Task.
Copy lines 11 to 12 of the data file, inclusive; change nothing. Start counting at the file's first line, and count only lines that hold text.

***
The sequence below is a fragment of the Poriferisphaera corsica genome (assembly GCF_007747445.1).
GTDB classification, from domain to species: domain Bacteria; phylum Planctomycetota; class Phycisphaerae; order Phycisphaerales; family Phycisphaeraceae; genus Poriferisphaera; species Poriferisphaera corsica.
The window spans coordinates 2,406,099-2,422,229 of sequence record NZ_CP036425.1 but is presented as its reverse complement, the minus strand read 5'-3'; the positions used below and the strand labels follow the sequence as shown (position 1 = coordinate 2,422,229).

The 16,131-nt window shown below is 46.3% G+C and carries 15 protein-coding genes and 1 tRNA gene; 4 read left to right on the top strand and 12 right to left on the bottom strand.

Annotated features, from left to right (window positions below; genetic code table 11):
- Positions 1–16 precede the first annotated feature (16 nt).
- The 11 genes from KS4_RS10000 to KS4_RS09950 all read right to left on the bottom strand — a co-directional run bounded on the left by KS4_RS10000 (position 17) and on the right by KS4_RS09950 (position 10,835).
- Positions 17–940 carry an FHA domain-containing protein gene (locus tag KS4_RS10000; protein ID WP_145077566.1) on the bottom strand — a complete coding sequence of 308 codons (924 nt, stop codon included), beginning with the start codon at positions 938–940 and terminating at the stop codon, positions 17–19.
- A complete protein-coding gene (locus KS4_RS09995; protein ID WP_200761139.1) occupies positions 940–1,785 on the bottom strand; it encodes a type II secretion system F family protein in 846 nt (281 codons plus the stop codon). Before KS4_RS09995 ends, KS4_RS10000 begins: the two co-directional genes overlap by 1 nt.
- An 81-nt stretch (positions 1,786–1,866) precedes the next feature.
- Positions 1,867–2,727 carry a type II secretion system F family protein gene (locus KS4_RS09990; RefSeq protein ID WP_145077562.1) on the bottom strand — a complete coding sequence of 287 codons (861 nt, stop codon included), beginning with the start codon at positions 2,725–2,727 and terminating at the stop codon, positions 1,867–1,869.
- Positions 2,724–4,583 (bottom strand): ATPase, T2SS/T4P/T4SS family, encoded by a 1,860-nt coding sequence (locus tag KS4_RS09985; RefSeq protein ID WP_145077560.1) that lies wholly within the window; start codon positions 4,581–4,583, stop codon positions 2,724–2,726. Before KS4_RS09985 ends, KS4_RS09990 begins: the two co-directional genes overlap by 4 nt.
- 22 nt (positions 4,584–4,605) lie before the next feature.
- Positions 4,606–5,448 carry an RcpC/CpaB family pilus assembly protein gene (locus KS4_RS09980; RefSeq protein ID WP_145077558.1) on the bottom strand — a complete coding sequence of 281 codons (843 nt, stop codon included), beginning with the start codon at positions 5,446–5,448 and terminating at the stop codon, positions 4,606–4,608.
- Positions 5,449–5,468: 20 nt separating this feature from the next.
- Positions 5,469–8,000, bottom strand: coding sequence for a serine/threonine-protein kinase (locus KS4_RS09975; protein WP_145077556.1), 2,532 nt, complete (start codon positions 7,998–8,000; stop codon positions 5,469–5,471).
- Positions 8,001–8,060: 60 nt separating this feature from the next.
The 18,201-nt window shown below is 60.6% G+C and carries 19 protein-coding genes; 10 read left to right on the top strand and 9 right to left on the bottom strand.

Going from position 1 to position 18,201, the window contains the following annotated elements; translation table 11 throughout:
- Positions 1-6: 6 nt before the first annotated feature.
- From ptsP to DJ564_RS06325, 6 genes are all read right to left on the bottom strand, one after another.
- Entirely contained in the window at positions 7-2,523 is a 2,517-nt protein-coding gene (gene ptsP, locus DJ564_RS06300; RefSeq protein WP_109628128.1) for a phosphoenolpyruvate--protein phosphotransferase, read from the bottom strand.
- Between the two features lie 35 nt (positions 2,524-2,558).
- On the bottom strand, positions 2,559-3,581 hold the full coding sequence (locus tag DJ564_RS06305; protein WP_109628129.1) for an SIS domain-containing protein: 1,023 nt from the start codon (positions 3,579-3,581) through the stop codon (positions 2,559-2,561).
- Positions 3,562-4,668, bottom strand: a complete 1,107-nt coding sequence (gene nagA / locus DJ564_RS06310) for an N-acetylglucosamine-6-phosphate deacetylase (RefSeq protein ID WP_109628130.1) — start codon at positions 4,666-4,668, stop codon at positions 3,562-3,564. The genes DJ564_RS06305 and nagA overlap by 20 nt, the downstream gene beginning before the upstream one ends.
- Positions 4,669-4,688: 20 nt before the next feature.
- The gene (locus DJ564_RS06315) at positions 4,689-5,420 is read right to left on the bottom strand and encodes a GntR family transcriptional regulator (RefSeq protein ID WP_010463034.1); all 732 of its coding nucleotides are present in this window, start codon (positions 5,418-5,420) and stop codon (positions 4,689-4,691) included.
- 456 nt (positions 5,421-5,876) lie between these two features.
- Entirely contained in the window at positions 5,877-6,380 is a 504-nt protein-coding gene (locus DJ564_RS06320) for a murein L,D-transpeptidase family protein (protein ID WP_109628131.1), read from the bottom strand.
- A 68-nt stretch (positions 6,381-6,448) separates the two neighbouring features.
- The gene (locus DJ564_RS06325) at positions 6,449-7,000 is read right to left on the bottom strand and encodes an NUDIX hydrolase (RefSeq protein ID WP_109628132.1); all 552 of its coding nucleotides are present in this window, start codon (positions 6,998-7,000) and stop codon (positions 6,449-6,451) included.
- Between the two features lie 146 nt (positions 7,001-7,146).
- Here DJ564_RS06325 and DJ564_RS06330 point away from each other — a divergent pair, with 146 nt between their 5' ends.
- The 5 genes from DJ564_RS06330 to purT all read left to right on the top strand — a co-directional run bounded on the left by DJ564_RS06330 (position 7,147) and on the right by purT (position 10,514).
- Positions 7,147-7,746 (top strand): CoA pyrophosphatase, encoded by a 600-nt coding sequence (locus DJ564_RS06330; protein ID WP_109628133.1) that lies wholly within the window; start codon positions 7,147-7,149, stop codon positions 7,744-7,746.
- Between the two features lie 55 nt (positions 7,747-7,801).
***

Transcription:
- Positions 1,867–2,727 carry a type II secretion system F family protein gene (locus KS4_RS09990; RefSeq protein ID WP_145077562.1) on the bottom strand — a complete coding sequence of 287 codons (861 nt, stop codon included), beginning with the start codon at positions 2,725–2,727 and terminating at the stop codon, positions 1,867–1,869.
- Positions 2,724–4,583 (bottom strand): ATPase, T2SS/T4P/T4SS family, encoded by a 1,860-nt coding sequence (locus tag KS4_RS09985; RefSeq protein ID WP_145077560.1) that lies wholly within the window; start codon positions 4,581–4,583, stop codon positions 2,724–2,726. Before KS4_RS09985 ends, KS4_RS09990 begins: the two co-directional genes overlap by 4 nt.